Mental health in housing…

Nov 25, 2020

Wellesley Institute (Canada) – Vinusha Gunaseelan, Alissa Klingbaum, Thrmiga Sathiyamoorthy
Jurisdictional Scan of COVID-19 Provincial and Territorial Income Transfer Programs in Canada

The link offers a summary of the latest information on the programs in various jurisdictions and additional expenses sent to these various programs for relief of Covid-19 related Federal response.  “The aim of this scan was to document recent income transfer program changes in order to help compare the performance of Canadian provinces and territories during the pandemic and to inform upcoming program decisions.”   Related article: Wellesley Institute Justice-focused Mental Health Supportive Housing in Toronto Needs Assessment and Action Plan (Those concerned with the effort to mitigate the forced errors of police intervention with the mentally ill may find this document helpful.  (Cf as well the Executive Summary, p.4)

CTV News / Algonquin College – Peter Szperling
New research centre at Algonquin College helps support victims of violence

Algonquin College (located on three campus site around Ottawa) has celebrated the National Week for Victims by opening a new research centre for the study of experiences of survivors of violent crime. Benjamin Roebuck, research director and professor, says “a disproportionate number of people in minority communities are being impacted by homicide…“People who are Black are five times over represented as victims of homicide in Ottawa compared to their percentage of the population. Middle-Eastern people are four times over-represented.”  Aline Vlasceanu is Executive Director of the Canadian Resource Centre for Victims of Crime (CRCVC) is one of the agencies expecting to have some questions answered by the new research centre.  “I hope that this sort of research really sheds a light on the reality of victims, on their needs, and the gaps that exist so that, moving forward, while there is no one size fits all solution, we can start bridging those gaps tangibly and legitimately.”   Related article: CBC News – Kathleen Harris   Ombudsman says police, first responders must do more to inform crime victims of their rights – Heidi Illingworth calls for parliamentary review of act passed 5 years ago   Related article: St. Catherine’s Standard  (ON) – Brenna Owen, The Canadian Press   Canada-wide survey of women’s shelters shows abuse more severe during pandemic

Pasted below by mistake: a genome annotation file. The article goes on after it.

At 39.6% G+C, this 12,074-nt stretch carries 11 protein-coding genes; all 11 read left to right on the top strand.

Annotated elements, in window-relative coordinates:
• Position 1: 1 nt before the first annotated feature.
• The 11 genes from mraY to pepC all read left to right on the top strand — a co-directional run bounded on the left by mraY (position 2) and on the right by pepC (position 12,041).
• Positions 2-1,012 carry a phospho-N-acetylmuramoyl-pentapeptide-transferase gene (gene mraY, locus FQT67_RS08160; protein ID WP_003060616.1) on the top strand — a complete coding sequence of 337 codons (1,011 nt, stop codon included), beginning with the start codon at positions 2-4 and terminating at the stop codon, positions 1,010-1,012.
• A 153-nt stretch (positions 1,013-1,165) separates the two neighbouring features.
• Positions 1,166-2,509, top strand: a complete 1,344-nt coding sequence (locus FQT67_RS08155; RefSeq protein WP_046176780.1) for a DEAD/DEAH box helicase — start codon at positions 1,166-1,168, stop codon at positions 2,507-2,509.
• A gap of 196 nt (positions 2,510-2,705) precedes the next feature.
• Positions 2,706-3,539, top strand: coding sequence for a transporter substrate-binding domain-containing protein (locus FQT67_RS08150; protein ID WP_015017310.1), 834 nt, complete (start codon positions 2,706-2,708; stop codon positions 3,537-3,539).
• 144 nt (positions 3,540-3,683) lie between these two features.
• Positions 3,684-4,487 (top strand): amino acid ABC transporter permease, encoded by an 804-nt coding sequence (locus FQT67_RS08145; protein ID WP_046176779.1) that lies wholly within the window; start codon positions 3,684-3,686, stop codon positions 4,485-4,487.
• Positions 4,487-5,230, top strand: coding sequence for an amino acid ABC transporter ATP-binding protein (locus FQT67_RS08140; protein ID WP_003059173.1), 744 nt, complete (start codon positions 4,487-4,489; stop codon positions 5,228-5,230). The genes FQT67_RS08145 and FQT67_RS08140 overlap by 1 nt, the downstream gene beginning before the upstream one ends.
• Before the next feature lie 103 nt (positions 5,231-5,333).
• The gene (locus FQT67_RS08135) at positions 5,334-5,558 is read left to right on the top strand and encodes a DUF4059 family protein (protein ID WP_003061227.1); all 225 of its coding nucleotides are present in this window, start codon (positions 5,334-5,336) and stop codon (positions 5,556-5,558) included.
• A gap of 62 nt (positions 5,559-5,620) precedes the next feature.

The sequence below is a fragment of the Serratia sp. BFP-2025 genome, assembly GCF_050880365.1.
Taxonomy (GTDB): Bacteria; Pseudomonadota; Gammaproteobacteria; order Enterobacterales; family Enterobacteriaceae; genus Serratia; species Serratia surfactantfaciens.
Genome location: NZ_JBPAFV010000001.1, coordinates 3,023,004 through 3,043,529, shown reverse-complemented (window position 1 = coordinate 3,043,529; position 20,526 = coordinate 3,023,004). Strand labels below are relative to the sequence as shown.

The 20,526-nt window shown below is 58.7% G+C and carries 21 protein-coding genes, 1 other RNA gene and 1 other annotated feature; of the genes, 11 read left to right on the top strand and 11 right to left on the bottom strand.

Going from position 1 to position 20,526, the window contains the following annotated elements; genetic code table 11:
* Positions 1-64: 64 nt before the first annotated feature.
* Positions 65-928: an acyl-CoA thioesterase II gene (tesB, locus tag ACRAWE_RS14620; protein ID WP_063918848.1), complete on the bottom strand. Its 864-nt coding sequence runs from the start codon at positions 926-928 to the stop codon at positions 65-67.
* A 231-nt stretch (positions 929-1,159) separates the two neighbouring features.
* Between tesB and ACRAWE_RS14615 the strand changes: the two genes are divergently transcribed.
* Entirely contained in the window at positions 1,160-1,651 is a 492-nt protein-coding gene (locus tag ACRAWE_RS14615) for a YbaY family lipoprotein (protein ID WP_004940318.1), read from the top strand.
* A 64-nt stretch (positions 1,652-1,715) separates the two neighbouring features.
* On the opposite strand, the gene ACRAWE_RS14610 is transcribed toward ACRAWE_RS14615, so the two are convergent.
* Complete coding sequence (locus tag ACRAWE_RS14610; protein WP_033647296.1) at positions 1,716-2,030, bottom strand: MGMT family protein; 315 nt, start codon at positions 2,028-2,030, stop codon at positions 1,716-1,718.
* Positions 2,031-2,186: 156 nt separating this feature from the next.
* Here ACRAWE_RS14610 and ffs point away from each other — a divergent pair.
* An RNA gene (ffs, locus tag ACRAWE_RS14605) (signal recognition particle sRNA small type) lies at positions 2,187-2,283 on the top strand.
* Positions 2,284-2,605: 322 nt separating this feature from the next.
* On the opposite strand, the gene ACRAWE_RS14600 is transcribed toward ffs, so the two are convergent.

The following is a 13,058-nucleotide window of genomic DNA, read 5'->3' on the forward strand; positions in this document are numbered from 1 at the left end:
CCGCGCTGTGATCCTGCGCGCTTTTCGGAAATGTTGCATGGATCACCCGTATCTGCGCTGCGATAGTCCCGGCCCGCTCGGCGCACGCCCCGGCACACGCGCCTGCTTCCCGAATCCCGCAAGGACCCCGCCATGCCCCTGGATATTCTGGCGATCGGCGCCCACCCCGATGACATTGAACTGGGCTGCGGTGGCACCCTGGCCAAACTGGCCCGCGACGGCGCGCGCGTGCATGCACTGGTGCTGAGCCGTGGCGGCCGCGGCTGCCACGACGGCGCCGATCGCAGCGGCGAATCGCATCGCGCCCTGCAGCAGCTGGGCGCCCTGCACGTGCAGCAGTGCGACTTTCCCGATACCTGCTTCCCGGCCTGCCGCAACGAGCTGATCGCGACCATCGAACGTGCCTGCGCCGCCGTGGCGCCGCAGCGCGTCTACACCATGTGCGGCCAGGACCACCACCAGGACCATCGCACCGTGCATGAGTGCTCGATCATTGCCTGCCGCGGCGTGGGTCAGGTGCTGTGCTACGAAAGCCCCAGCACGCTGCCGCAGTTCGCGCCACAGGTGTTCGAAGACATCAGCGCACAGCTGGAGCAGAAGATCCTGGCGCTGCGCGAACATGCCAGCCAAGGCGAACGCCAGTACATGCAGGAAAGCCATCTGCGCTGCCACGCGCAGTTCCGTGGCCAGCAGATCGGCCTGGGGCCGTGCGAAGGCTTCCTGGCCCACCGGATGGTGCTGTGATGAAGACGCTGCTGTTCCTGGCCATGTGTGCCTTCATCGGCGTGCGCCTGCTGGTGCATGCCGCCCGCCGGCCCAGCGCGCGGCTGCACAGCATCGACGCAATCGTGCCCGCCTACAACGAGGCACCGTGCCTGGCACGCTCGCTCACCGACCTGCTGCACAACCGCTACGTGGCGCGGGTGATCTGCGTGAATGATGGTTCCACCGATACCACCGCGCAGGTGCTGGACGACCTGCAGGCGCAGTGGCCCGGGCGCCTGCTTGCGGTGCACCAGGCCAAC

Courier Journal (KY) – Chaly Downs and Jennifer Hancock
When parents are incarcerated, it’s a ‘shared sentence’ for children

The link provides some outrageous statistics on the incarceration of women.  Kentucky has the third highest rate of incarcerated parents – 12%.  64% of women incarcerated have children and 27% are incarcerated for a drug offense.  “Data show that since the 1980s, the percent of women incarcerated in Kentucky jails increased by more than 700% and those in prison increased by more than 1,000%.”  Equally important the data should explore why the women are part of the mass incarceration, the length of the sentences, and the offenses, beyond drugs, leading to incarceration.  The impact on the lives of the children must also represent an enormous concern and expense.   Related article: The Hill (US) – Marc Schindler and Ryan King    It’s time to acknowledge that long prison terms do not prevent violence  Related article: National Catholic Reporter – Dwayne David Paul   Prisons and law enforcement are not the solution to our social problems